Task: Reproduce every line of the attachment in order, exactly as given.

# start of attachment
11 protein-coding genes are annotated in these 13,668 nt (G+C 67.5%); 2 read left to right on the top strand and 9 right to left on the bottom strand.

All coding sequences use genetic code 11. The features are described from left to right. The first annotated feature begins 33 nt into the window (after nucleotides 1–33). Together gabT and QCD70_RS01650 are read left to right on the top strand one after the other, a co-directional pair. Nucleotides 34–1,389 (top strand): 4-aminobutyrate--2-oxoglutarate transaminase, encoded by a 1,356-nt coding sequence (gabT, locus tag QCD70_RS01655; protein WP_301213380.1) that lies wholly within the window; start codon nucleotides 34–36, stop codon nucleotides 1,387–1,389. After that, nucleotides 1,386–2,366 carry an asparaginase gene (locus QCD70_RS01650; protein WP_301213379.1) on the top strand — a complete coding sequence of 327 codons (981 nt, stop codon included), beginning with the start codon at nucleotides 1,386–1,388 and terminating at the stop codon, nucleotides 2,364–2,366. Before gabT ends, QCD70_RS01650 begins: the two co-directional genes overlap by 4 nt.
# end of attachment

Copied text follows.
11 protein-coding genes are annotated in these 13,668 nt (G+C 67.5%); 2 read left to right on the top strand and 9 right to left on the bottom strand.

All coding sequences use genetic code 11. The features are described from left to right. The first annotated feature begins 33 nt into the window (after nucleotides 1–33). Together gabT and QCD70_RS01650 are read left to right on the top strand one after the other, a co-directional pair. Nucleotides 34–1,389 (top strand): 4-aminobutyrate--2-oxoglutarate transaminase, encoded by a 1,356-nt coding sequence (gabT, locus tag QCD70_RS01655; protein WP_301213380.1) that lies wholly within the window; start codon nucleotides 34–36, stop codon nucleotides 1,387–1,389. After that, nucleotides 1,386–2,366 carry an asparaginase gene (locus QCD70_RS01650; protein WP_301213379.1) on the top strand — a complete coding sequence of 327 codons (981 nt, stop codon included), beginning with the start codon at nucleotides 1,386–1,388 and terminating at the stop codon, nucleotides 2,364–2,366. Before gabT ends, QCD70_RS01650 begins: the two co-directional genes overlap by 4 nt.